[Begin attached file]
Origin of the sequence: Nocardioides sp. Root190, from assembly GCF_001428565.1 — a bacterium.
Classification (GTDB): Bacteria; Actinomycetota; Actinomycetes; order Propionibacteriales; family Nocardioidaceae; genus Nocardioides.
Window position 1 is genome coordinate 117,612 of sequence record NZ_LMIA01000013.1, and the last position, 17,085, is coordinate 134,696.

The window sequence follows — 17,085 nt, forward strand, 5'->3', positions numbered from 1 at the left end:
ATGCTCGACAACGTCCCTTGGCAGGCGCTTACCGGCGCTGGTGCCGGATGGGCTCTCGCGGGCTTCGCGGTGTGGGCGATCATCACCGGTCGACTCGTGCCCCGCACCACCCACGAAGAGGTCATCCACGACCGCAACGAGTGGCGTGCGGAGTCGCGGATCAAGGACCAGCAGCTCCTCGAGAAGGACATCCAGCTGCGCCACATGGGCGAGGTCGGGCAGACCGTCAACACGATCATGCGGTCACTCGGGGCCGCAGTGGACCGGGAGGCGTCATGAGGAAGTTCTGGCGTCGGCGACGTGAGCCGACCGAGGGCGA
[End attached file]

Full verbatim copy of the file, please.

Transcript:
Origin of the sequence: Nocardioides sp. Root190, from assembly GCF_001428565.1 — a bacterium.
Classification (GTDB): Bacteria; Actinomycetota; Actinomycetes; order Propionibacteriales; family Nocardioidaceae; genus Nocardioides.
Window position 1 is genome coordinate 117,612 of sequence record NZ_LMIA01000013.1, and the last position, 17,085, is coordinate 134,696.

The window sequence follows — 17,085 nt, forward strand, 5'->3', positions numbered from 1 at the left end:
ATGCTCGACAACGTCCCTTGGCAGGCGCTTACCGGCGCTGGTGCCGGATGGGCTCTCGCGGGCTTCGCGGTGTGGGCGATCATCACCGGTCGACTCGTGCCCCGCACCACCCACGAAGAGGTCATCCACGACCGCAACGAGTGGCGTGCGGAGTCGCGGATCAAGGACCAGCAGCTCCTCGAGAAGGACATCCAGCTGCGCCACATGGGCGAGGTCGGGCAGACCGTCAACACGATCATGCGGTCACTCGGGGCCGCAGTGGACCGGGAGGCGTCATGAGGAAGTTCTGGCGTCGGCGACGTGAGCCGACCGAGGGCGA